Are you loving or mothering your man?

We all agree that relationships are amazing. But hold on for a moment before you jump into a pool of romanticism and wonder, or shake your head in disbelief and despair. It’s important to know if you are you a mother or a lover. We’ve all read the signs. Does the following ring a bell?

  • Do you find yourself attracting men into your life who at first seem sensitive and kind, yet later turn into albatrosses that weigh you down as you carry them through life?
  • Do you respond to the hurt wounded little boy in men, because they make you feel needed and in control?
  • Do you keep attracting those bad boys types that refuse to grow up?
  • Have you found yourself wondering what happened to your love? You know you are living in a relationship; there are two toothbrushes in the bathroom. Yet it feels like it’s all down to you and you know essentially you are living alone.

We women are strange creatures. We want it all; we dream of love, strength, passion and power in our mates. When we first meet them, we love them for who they are. Yet somewhere along the way, we give them our all, loose sight of our own power and then try to change them when the going gets tough.

Looking into the situation a little more closely, today’s experts mostly agree that mothers and sons are still stuck in old negative myths.

Boys at a young age for example are generally very loving and protective towards their mother. They enjoy a strong deep bond and yet society quickly dictates that growing boys are supposed to naturally separate from their mother. By the ages of between 6 and 8 year-old, boys are traditionally taught to no longer cry or express their sadness and fears. Mothers meanwhile are told that if they respond to such emotions in their sons beyond a certain age, they are holding them back and even subjecting them to being labeled “sissy” or “mother’s boy”. Obviously then the relationship between mothers and sons can be a difficult one to work through and keep balance in, as often neither mother nor son are entirely sure where and how they should stand on matters of the giving and displaying of love, affection and emotions.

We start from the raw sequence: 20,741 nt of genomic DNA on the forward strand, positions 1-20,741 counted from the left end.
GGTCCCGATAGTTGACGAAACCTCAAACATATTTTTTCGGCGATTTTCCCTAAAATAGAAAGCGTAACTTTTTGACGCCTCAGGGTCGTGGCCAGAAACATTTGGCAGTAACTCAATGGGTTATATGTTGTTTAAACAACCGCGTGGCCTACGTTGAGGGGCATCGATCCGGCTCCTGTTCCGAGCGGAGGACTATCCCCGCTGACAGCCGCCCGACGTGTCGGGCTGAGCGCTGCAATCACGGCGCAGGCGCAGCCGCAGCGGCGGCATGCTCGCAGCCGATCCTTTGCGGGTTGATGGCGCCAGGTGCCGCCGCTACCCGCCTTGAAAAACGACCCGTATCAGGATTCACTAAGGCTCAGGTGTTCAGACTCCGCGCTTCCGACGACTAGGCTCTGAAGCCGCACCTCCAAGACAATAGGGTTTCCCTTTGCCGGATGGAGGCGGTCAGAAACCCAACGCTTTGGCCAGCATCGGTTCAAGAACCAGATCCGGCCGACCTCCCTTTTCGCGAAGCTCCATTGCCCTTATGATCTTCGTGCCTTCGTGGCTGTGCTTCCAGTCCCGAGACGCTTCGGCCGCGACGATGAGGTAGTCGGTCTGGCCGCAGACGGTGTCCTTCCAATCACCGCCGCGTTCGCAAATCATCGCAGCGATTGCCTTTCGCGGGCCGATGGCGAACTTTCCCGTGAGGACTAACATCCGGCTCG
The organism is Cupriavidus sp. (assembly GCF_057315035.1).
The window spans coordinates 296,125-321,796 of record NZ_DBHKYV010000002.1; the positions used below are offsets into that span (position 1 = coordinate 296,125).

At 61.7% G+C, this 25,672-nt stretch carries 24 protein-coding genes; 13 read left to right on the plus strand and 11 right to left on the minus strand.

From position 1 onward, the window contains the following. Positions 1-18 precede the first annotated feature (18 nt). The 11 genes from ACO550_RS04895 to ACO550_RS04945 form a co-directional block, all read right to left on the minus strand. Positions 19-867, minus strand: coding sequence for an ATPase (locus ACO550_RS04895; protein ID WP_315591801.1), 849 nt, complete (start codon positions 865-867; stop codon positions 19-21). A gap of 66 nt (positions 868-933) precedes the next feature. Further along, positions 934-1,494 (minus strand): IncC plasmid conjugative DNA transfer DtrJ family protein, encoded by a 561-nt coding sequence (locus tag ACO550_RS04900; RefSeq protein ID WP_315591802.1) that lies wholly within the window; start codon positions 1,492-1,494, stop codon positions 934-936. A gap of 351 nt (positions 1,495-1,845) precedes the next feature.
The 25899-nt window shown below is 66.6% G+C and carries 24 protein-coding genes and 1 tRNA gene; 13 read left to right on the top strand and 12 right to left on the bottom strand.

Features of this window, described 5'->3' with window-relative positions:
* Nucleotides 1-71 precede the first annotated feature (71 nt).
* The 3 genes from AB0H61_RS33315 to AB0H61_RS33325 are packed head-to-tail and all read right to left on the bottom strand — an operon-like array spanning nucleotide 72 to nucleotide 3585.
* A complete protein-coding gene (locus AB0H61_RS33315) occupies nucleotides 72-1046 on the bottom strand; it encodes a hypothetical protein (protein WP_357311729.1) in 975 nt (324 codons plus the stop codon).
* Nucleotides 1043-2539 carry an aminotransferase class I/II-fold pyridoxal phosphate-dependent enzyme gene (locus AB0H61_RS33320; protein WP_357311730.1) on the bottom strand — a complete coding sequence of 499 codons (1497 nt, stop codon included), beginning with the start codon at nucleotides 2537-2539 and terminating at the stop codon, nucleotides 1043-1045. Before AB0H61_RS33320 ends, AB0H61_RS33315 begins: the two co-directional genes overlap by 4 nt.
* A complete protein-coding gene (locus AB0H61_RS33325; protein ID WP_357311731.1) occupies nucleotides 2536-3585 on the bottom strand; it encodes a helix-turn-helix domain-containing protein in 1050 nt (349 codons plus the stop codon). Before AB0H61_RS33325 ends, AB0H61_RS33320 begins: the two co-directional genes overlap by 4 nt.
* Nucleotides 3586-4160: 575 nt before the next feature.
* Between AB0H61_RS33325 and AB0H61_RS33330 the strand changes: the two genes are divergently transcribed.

Women spot the hurt, sad, angry and wounded little boy in a grown man with remarkable speed and often respond with compassion and empathy. The situation can quickly become imbalanced however and sadly those same women may be heard to remark later, “it’s like having another child”. It’s a fact too that men often look for and find mothers in their wives especially after their wife becomes a mother herself. Often those men then loose sexual interest in their women because they cannot see their wives as lovers but mothers of their children and after all generally men do not feel sexually attracted to their own mother.

What can we do as women? How can we exit the loop? It’s clear that the first thing to do for ourselves is to pinpoint whether we are loving or mothering our man. Read on and find out for yourself.

  1. Are you doing all the cooking, washing, and cleaning in your household to the point that your man would find it hard to look after himself alone for a week? Does he call you “Mother”? If yes, you are mothering your man.
  2. Be honest, do you often fake orgasm during sex and tell him he’s great in bed, even though your needs are not being met. Once again, if the answer is yes, you are mothering your man.
  3. Do you make excuses for him to your friends and family when he behaves in unacceptable ways, or hurts and insults you in front of others? You’re mothering him, and in this case you’re holding him back, not helping him to grow. Worse still, you are putting yourself second and on the way to loosing self-respect.
  4. Do you agree with most of what he says and does to keep the peace or because you are afraid of loosing his love, not wanting to rock the boat? This is a case of extreme negative mothering.
  5. Do you take on most of the responsibility around the house and in your life together protecting him from possible painful experiences, choices and feelings? If so, it’s clear that you are mothering your man and your little boy has no room to grow.
  6. Do you stand by as he self medicates with the use of alcohol or legal or illegal drugs rather than face his issues? This is a dangerous form of mothering where no one wins in the long term.
  7. Are you helping him stay physically sick rather than empowering him to get well because you need to feel needed and you are afraid that, if he is his best self, he might move on without you? If the answer is yes, you are mothering him.
  8. Do you join him with his “us against the world” routine and support his belief that everyone else is wrong but him? Another form of mothering is happening here. Little boys need to grow, share and love and be capable of relating as social beings.
  9. Are you holding back from real intimacy by refusing to let him see your true vulnerabilities and not allowing him to be the strong one who takes care of you sometimes? If so, you are mothering him.
  10. Do you hold yourself back from standing in your full power and true light because you want to protect him from his own feeling of inadequacy? This is another form of negative mothering and another no win situation.

If you have answered yes to any of these questions, it’s time to move on. Just remember to step back, tune in and stay in touch with yourself and your situation. A little mothering with clear intentions is a valuable thing, but if it’s being used as an avoidance of facing real issues, then it’s time once again to ask clearly yourself: are you mothering or loving your man?

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